ORIGINAL ARTICLE
Year : 2018  |  Volume : 26  |  Issue : 1  |  Page : 62-66

Pediatric cataract surgery outcomes in Kano, Nigeria


1 ECWA Eye Hospital, Kano; Havilah Eye Hospital, Abuja, Nigeria
2 Altnagelvin Area Hospital, Derry/Londonderry, Northern Ireland, United Kingdom
3 Centre for Public Health, Queen’s University Belfast, Zhongshan Ophthalmic Center, Sun Yat-Sen University, Orbis International, Guangzhou, China
4 State Key Laboratory of Ophthalmology, Zhongshan Ophthalmic Center, Sun Yat-Sen University, Guangzhou, China

Correspondence Address:
Dr. Rosie Brennan
Department of Ophthalmology, Altnagelvin Area Hospital, Derry/Londonderry, BT47 6SB Northern Ireland
United Kingdom
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Source of Support: None, Conflict of Interest: None


DOI: 10.4103/njo.njo_36_17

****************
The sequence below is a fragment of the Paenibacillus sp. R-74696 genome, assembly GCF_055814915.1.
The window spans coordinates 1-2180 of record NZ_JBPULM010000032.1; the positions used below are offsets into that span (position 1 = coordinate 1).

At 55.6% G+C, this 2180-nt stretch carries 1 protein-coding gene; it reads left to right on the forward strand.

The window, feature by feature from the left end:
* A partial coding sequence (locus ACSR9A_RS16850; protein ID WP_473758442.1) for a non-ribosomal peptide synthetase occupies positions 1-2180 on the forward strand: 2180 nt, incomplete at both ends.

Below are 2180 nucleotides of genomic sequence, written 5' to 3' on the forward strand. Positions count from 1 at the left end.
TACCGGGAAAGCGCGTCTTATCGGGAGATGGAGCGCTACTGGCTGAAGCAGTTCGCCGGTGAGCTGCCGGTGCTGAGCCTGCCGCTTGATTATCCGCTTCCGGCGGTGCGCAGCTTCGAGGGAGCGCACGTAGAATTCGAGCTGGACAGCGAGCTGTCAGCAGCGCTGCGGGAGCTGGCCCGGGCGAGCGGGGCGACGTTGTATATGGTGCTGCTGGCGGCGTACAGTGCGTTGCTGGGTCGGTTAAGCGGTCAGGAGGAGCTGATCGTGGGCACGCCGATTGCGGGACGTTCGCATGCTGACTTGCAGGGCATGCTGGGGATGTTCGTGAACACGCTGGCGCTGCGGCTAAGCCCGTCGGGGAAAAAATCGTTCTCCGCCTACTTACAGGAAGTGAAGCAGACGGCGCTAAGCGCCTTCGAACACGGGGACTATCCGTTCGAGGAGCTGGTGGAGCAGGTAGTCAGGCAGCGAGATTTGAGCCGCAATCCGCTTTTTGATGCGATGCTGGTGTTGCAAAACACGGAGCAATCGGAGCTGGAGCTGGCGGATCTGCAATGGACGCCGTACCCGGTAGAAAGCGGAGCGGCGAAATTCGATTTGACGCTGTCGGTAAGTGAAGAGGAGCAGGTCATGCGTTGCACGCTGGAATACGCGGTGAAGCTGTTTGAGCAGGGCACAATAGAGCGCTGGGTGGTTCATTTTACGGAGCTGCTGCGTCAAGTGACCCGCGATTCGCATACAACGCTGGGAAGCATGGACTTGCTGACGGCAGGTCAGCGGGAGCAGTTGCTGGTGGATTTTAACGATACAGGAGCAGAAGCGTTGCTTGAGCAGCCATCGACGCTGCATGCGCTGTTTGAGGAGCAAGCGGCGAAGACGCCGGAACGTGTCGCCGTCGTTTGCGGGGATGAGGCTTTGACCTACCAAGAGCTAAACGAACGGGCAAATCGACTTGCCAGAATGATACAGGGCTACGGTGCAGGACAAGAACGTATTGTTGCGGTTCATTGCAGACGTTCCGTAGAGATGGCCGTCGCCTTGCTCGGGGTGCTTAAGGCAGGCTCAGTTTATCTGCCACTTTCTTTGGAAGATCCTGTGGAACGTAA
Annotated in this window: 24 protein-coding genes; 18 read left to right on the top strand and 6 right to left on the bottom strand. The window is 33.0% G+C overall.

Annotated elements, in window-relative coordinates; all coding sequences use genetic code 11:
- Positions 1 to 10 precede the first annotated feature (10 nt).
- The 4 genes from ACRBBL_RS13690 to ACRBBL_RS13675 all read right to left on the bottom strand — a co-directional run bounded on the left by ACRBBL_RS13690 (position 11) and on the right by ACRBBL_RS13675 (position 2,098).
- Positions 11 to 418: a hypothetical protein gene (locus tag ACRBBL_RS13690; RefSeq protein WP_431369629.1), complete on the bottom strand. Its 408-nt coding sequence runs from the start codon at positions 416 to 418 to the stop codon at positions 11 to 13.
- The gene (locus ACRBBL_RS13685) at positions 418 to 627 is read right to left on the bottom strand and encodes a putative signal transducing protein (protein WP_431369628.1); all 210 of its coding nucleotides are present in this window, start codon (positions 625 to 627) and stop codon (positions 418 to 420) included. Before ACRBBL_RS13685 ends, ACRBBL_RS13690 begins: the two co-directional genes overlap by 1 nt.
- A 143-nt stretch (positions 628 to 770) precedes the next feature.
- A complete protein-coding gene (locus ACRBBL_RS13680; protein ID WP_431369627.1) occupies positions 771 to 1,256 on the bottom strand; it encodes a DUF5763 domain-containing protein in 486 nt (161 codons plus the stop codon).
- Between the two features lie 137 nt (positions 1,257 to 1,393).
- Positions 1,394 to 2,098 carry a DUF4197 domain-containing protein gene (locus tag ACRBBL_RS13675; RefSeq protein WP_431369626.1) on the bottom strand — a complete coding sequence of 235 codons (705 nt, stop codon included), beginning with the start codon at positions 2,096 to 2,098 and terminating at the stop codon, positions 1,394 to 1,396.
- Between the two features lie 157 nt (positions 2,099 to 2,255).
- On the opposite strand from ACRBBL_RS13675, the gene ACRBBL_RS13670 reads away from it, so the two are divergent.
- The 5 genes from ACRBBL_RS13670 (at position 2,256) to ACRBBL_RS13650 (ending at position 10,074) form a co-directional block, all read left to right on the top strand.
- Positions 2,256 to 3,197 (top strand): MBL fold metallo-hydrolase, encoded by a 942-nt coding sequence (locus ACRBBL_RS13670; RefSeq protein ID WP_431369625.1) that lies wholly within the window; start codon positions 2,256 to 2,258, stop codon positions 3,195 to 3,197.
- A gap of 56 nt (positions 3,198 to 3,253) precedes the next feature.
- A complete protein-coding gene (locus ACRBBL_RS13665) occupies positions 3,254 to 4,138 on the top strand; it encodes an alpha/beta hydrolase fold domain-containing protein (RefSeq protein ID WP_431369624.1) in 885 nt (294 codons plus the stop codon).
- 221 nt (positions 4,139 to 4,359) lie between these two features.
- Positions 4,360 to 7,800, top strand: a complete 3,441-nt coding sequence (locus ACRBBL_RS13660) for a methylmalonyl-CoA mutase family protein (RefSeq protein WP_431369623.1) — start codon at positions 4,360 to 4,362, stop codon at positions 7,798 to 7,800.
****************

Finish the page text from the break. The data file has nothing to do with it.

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Objective: To report the outcomes of pediatric cataract surgery over a 7-year period in a mission hospital in northern Nigeria. Patients and Methods: We retrospectively examined the notes of 230 consecutive children aged 16 years and younger, who underwent bilateral cataract surgery by a single surgeon. The patients’ demographic, preoperative, and postoperative clinical details were analyzed. Details regarding the eye with the better postop vision were used in the analysis. Results: A total of 230 patients were included, of which 148 (64.4%) were boys. Age at presentation ranged from 1 month to 16 years, with a mean of 4.89 years and standard deviation of 4.21 years. Median delay for presentation was 12 months, with an interquartile range of 4–36 months. Visual acuity at presentation in the selected operative eye was normal in 2 (0.91%) patients and blind in 179 (81.4%) patients. Best-corrected postop vision was normal in 63 (31.5%) patients, visually impaired in 62 (31.0%) patients, severely visually impaired in 23 (11.5%) patients, blind in 52 (26.0%) patients, and not recorded in 30 (13.0%) patients. A total of 114 (49.8%) patients were prescribed glasses. Median follow-up was 1 month (interquartile range 0.5–3 months). Conclusion: Although a majority of the children were blind in the operative eye prior to surgery, over a quarter achieved normal vision after surgery. Factors that may improve outcomes in this setting include prescribing glasses to all and facilitating increased follow-up.


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